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Planning Inspector Report - Good news

Inspector finds the Local Plan sound. – Good news for the Loddon Valley

The Planning Inspector has accepted the Basingstoke and Deane Local Plan as sound. He agreed the Council figure of 850 houses per annum and did not suggest any further Greenfield sites.

The news for Old Basing and Lychpit is very good. The Inspector does show an awareness of all the fears SOLVE and so many others have expressed, particularly over water quality, biodiversity, the special significance of the Loddon Valley, the need for mitigating measures to be undertaken and the need for careful monitoring to identify problems before they occur. Nevertheless, he has approved the first development in the valley despite all the representations so many of us have submitted. So it is understandable that some people continue to be sceptical.

Lodge Farm, Poors Farm and Hodds Farm, sites in the Loddon Valley, were put forward as omission sites by Taylor Wimpey in an attempt to get this area developed. However, the Inspector considered that these sites were not suitable or sustainable on several grounds. He repeated that – “the Environment Agency has objected on the grounds of Flood risk and impact on the river Loddon and associated wetlands on biodiversity grounds.”

He also cast doubt on the future viability of all these sites beyond this Local Plan, after 2029, saying – “Some representations hint at the possibility of these sites being brought forward beyond the plan period. Even then, I envisage major infrastructural work, on the assumption that the impact on the biodiversity of the Loddon Valley can be mitigated to an acceptable standard, although it is difficult to see at this point in time how this could be achieved.”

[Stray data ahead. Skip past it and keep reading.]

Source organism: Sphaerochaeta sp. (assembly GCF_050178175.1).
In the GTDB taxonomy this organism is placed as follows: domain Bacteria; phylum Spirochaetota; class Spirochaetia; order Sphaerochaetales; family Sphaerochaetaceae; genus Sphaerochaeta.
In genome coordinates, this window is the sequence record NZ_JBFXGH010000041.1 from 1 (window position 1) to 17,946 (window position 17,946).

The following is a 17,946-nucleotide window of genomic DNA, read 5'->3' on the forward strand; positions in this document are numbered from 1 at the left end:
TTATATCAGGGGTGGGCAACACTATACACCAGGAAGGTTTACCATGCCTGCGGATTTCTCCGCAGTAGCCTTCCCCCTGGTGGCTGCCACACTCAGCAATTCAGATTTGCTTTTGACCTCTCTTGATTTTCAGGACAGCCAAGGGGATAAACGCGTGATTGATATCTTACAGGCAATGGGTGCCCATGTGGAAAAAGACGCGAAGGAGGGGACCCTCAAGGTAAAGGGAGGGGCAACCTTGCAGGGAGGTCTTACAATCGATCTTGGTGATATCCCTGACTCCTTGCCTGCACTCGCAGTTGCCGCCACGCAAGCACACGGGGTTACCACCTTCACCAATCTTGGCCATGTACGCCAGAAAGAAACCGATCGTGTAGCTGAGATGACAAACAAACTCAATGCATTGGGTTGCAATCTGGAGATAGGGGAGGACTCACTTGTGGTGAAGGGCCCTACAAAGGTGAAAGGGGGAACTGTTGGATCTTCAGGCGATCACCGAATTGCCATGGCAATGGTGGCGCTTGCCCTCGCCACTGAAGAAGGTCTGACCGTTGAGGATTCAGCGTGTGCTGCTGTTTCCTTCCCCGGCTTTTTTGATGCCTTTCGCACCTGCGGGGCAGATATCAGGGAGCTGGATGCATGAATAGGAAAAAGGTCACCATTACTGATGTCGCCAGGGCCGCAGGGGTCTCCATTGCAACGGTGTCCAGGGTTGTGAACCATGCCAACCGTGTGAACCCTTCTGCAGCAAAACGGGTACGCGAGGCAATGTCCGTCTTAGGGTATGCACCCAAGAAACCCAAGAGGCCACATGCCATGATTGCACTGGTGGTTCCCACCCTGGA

He was concerned about the East of Basingstoke (Pyotts Hill) site, scheduled for 450 houses, and Redlands Farm, scheduled for 165 houses, regarding noise and odour pollution. The Inspector said that – “Policies SS3.7 (Redlands Farm) and SS3.9 (Pyotts Hill) require the preparation of comprehensive noise and odour studies in conjunction with the utility provider, which would form the layout decisions.”

In reply to those who thought that the housing allocations were skewed towards the West and South-West the Inspector echoed our views by saying - “A significant proportion of recent growth in the town of Basingstoke, until the start of the plan period, has been to the north and north-east of the urban area. From this perspective, the change in emphasis to the south-west and west is no more than counterbalancing the previous growth trend in the town.”

SOLVE would like to thank all our supporters who contributed in any way to our campaign to save the Loddon Valley from inappropriate development. A special thank you our Local Borough Councillors, Sven Godesen, Onnalee Cubitt and Clive Pinder (Also founder member of SOLVE.). We have come a long way since the original threat to build 9,000 houses across the Loddon Valley.

SOLVE will continue to work with our Local Councillors as the plans for the East of Basingstoke site emerge. This report from the Planning Inspector adds further to our armoury in defence of the Loddon Valley. Nevertheless there is a lot to watch out for, such as monitoring the river water quality, flood risk, protection of the biodiversity and chalk stream environment and noise and odour pollution. These problems will not go away and we need to hold the Council planners and developers to account.

The Inspector’s report can be found on the BDBC website at http://www.basingstoke.gov.uk/planningpolicy

It is proposed that the Borough Council will seek adoption of the Basingstoke and Deane Local Plan 2011 to 2029 at the meeting of Full Council on 26 May 2016.

Peter Bloyce
SOLVE
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